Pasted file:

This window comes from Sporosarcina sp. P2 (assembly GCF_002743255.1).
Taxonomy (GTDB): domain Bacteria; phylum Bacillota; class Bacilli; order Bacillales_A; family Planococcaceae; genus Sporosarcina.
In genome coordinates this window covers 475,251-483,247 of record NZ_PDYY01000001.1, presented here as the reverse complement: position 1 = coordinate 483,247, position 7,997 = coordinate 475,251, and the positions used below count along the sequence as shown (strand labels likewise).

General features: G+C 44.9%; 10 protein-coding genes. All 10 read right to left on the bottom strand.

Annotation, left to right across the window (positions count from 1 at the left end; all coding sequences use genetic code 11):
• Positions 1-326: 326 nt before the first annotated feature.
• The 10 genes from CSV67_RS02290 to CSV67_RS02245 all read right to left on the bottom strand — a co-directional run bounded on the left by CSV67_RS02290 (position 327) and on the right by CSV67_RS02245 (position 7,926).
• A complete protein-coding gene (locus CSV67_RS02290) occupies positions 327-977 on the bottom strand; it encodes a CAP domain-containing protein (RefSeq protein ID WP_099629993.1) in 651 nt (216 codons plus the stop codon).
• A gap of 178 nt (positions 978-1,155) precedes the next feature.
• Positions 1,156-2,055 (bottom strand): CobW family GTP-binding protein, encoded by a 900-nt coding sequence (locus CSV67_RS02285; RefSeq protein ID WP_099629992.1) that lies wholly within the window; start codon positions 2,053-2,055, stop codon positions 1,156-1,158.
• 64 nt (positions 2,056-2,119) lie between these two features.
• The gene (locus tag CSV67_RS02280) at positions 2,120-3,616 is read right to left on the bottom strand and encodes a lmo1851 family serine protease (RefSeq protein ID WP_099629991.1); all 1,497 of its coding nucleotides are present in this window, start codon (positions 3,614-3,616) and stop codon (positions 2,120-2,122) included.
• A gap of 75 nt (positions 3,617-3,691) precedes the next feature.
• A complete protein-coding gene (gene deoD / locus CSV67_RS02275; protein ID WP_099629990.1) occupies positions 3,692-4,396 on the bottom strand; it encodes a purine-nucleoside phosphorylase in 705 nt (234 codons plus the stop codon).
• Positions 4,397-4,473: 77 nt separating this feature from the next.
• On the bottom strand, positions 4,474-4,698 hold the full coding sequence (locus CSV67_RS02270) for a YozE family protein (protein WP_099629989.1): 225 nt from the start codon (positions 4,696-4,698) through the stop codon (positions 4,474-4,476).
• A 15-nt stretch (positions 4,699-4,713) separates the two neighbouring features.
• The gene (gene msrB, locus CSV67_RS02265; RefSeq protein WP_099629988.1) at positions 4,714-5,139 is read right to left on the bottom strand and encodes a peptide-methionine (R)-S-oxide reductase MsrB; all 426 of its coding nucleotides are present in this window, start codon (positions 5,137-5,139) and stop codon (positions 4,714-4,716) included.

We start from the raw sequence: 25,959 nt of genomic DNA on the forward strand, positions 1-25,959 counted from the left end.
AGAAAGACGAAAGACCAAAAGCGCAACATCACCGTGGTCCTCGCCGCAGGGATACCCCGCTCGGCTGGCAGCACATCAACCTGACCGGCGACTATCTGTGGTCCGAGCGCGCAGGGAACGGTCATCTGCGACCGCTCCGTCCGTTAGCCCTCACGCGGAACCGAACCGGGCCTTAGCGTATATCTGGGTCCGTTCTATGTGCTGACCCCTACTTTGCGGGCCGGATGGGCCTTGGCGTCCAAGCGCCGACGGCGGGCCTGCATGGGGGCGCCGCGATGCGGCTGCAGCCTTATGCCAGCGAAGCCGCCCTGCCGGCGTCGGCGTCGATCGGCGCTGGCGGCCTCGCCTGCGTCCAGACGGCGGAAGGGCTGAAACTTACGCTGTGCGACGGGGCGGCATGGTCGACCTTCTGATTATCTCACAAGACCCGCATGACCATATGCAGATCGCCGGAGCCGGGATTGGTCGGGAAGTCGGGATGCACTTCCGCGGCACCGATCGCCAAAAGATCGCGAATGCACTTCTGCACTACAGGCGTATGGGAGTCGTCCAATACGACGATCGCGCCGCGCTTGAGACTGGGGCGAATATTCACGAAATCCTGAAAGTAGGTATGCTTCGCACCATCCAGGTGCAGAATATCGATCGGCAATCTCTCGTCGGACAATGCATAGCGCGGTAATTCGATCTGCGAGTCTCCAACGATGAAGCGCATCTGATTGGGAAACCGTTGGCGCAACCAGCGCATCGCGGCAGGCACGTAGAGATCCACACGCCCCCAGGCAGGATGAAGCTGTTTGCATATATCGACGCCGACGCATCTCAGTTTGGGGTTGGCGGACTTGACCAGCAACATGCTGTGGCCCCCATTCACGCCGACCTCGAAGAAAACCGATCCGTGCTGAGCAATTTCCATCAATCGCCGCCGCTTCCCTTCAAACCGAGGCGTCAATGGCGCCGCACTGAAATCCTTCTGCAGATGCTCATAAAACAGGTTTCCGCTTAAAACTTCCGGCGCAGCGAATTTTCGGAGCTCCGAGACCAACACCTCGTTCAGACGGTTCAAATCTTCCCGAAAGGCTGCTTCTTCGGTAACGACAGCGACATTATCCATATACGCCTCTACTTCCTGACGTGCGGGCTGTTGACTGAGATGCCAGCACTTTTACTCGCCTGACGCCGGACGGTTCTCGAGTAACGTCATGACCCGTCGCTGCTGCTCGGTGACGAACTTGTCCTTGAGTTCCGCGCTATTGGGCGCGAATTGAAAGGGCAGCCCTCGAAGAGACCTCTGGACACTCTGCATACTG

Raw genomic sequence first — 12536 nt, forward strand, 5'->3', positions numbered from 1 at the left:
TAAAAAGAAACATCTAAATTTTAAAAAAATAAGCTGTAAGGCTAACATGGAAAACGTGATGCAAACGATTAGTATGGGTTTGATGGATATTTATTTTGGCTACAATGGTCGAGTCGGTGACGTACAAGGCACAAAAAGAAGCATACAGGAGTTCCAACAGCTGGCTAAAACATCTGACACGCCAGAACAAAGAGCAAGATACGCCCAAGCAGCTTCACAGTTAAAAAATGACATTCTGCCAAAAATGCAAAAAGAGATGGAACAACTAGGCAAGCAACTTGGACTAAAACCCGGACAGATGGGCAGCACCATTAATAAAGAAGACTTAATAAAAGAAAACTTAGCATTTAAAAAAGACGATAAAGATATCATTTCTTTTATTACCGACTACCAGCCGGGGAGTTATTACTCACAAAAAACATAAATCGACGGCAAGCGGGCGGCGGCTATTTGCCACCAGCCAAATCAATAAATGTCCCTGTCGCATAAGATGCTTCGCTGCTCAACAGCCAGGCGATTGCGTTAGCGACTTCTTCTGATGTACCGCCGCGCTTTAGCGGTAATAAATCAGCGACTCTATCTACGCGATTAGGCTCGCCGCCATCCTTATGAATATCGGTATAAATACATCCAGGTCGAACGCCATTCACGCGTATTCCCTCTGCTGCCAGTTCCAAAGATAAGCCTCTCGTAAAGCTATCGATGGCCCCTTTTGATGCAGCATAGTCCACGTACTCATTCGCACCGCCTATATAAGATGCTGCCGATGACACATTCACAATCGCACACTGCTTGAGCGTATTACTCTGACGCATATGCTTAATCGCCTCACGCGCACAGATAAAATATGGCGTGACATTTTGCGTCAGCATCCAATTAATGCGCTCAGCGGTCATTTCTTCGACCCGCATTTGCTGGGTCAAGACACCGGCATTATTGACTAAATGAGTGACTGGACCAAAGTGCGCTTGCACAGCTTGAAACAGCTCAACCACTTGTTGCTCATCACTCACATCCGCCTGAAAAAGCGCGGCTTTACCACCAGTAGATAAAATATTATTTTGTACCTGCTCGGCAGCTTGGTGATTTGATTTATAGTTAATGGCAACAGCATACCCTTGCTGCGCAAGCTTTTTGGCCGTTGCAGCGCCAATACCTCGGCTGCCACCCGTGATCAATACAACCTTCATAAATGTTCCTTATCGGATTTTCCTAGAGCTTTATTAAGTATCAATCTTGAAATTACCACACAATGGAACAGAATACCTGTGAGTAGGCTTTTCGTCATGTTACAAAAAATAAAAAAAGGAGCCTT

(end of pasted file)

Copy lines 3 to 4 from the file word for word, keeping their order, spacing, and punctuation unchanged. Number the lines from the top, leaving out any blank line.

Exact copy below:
In genome coordinates this window covers 475,251-483,247 of record NZ_PDYY01000001.1, presented here as the reverse complement: position 1 = coordinate 483,247, position 7,997 = coordinate 475,251, and the positions used below count along the sequence as shown (strand labels likewise).

General features: G+C 44.9%; 10 protein-coding genes. All 10 read right to left on the bottom strand.